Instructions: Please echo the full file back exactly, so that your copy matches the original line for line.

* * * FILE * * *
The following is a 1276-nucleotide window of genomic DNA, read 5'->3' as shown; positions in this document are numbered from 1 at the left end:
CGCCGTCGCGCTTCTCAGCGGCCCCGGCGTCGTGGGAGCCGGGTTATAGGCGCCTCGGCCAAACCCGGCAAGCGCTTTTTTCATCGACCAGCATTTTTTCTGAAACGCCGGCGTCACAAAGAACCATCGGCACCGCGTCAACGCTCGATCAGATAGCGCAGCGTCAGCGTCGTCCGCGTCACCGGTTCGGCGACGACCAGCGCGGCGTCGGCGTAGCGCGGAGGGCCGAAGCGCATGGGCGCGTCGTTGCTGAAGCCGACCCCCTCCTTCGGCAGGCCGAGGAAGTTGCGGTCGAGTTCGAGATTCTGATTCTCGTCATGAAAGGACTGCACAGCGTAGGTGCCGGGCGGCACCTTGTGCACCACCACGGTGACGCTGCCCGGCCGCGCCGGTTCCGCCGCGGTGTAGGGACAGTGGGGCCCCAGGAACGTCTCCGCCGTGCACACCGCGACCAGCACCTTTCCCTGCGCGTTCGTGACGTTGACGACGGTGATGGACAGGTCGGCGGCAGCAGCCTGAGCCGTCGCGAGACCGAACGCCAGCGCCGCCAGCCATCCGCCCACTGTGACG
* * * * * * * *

The following is a 1276-nucleotide window of genomic DNA, read 5'->3' as shown; positions in this document are numbered from 1 at the left end:
CGCCGTCGCGCTTCTCAGCGGCCCCGGCGTCGTGGGAGCCGGGTTATAGGCGCCTCGGCCAAACCCGGCAAGCGCTTTTTTCATCGACCAGCATTTTTTCTGAAACGCCGGCGTCACAAAGAACCATCGGCACCGCGTCAACGCTCGATCAGATAGCGCAGCGTCAGCGTCGTCCGCGTCACCGGTTCGGCGACGACCAGCGCGGCGTCGGCGTAGCGCGGAGGGCCGAAGCGCATGGGCGCGTCGTTGCTGAAGCCGACCCCCTCCTTCGGCAGGCCGAGGAAGTTGCGGTCGAGTTCGAGATTCTGATTCTCGTCATGAAAGGACTGCACAGCGTAGGTGCCGGGCGGCACCTTGTGCACCACCACGGTGACGCTGCCCGGCCGCGCCGGTTCCGCCGCGGTGTAGGGACAGTGGGGCCCCAGGAACGTCTCCGCCGTGCACACCGCGACCAGCACCTTTCCCTGCGCGTTCGTGACGTTGACGACGGTGATGGACAGGTCGGCGGCAGCAGCCTGAGCCGTCGCGAGACCGAACGCCAGCGCCGCCAGCCATCCGCCCACTGTGACG